This oil and gas loophole is now having real impacts. According to a recent article from Pennsylvania from Below, the residents of Sunbury, Pennsylvania are discovering what a dirty and risky problem the CRA loophole can be. Without warning to nearby residents or local officials, a company called Moran Industries opened an oil and gas waste transfer facility in January, 2011 at a site with an old rail connection in their neighborhood. Residents report that trucks filled with natural gas production waste now rumble through their neighborhood, where the waste is loaded onto railcars at the site before being transported to Ohio. The material looks like a combination of soil and rock, and has a strong chemical odor. The residents want answers about what is contained in the waste, but have no way of knowing if it contains hazardous chemicals. Given the presence of highly toxic substances in natural gas waste, including the naturally-occurring radioactive materials in Pennsylvania’s natural gas fields, their concern is legitimate.
Moran claims the site is being operated by or on behalf of Norfolk Southern Railroad. The Pennsylvania Department of Environmental Protection (DEP) has been investigating the site for almost a year, but has yet to determine on whose behalf it is being operated. If the DEP finds that Moran Industries is not operating on behalf of a railroad, then the site would be subject to state regulation. But the DEP has not made any indication when its decision will be made. Meanwhile, trucks full of oil and gas waste continue to unload at the site without oversight.
Without any state oversight, the federal Surface Transportation Board (STB) has jurisdiction over an oil and gas waste transfer site at a railroad facility. But, according to STB staff, the agency doesn’t conduct any environmental analysis or permitting of a facility unless a new rail line is built or an old one is abandoned. So, unless the state decides to regulate, the facility in Sunbury will continue to operate without any oversight whatsoever, and the public has no information about the nature of the waste, how it is being managed, or what measures—if any—ensure the public is protected.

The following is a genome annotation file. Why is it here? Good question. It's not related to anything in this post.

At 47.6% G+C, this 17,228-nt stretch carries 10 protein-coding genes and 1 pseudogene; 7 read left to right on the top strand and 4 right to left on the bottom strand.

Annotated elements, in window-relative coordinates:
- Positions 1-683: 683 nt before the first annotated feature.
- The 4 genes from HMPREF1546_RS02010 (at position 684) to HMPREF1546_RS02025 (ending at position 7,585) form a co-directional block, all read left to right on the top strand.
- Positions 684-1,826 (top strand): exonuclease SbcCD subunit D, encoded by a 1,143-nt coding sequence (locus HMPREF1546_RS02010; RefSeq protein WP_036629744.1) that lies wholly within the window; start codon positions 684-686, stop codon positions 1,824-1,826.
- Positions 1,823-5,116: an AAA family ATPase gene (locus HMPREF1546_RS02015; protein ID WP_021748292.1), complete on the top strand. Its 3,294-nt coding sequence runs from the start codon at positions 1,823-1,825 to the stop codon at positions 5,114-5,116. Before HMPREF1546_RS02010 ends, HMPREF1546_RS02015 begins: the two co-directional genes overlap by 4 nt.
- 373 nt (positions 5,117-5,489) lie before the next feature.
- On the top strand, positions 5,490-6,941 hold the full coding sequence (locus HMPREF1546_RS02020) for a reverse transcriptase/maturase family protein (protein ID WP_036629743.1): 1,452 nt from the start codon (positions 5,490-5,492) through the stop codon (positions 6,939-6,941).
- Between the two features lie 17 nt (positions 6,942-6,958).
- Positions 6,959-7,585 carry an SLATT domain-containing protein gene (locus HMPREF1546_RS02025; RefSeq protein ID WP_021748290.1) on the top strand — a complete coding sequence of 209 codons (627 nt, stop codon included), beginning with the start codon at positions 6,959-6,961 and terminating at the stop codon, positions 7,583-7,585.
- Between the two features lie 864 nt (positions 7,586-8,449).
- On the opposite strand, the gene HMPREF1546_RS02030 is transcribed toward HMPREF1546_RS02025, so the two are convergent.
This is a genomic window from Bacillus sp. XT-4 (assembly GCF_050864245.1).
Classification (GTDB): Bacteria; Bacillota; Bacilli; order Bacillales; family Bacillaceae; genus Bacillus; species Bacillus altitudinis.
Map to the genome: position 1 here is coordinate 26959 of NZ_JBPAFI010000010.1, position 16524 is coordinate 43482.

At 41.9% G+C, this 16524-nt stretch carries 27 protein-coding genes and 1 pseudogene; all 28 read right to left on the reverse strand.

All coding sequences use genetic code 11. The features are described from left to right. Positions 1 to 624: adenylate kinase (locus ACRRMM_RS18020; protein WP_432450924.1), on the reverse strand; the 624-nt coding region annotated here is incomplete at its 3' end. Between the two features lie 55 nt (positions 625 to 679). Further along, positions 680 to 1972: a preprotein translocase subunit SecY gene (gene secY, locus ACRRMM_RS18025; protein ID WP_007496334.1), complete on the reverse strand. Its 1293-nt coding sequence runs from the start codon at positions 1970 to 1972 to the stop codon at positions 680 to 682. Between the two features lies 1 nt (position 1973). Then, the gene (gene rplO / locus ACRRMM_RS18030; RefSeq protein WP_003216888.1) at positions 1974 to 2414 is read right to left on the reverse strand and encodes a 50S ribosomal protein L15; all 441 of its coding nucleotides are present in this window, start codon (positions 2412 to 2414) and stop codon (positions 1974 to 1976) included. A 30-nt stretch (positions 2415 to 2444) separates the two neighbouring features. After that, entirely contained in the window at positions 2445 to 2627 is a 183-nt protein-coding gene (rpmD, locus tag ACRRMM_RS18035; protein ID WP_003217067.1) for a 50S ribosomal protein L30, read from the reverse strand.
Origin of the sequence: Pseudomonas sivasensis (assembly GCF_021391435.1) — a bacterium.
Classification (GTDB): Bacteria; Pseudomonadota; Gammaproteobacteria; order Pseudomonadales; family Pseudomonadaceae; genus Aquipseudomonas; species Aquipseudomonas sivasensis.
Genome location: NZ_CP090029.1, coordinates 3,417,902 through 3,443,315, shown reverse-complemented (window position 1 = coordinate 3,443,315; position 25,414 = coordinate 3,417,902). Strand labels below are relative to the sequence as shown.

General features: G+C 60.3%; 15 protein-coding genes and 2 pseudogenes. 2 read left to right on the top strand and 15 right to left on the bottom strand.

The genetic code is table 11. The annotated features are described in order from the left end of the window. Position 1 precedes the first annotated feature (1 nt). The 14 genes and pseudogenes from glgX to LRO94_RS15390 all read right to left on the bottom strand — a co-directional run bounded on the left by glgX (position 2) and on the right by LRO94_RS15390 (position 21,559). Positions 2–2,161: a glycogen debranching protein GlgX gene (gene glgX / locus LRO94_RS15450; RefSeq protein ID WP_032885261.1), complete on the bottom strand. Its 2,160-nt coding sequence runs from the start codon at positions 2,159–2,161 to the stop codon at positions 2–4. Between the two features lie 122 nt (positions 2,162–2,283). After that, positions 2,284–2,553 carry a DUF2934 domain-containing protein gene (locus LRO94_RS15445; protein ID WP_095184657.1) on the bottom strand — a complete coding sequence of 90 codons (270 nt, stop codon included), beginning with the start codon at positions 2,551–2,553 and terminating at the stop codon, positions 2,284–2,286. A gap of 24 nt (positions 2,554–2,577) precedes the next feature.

NRDC has asked EPA to write new rules for all oil and gas waste because the waste can be very toxic--but is currently not subject to any hazardous waste regulations. There should not be any loopholes for this toxic waste, especially in the middle of communities. All that spending on lobbying seems to be paying off for the oil and gas industry. But it may be costing the residents of Sunbury and similar communities dearly. Congress should close the CRA loophole—along with all other loopholes— for toxic oil and gas waste.
Not only does the STB not conduct any environmental review of an existing facility, I believe it is usually the case that the STB doesn't conduct any environmental review of the expansion of an existing facility, but I need to find where I may have read that.
A federal circuit court in February 2012 has concluded that local oversight is preempted and only the STB has jurisdiction and oversight over the transportation and transloading of "frac sand."
In February 2012, the Fifth Circuit concluded that the ICC Termination Act, 49 U.S.C. § 10501(b)(1), which confers jurisdiction to the STB over “transportation by rail carriers,” applied to a railroad’s transloading operations of “ ‘frac sand’ . . . used in hydraulic fracturing (commonly known as ‘fracking’) at its natural gas wells.” Transloading is the “transfer of commodities between rail cars and trucks, a process used when the ultimate destination of a commodity is not served by a railroad.”
See p. 365 of an article on recent developments in STB preemption cases.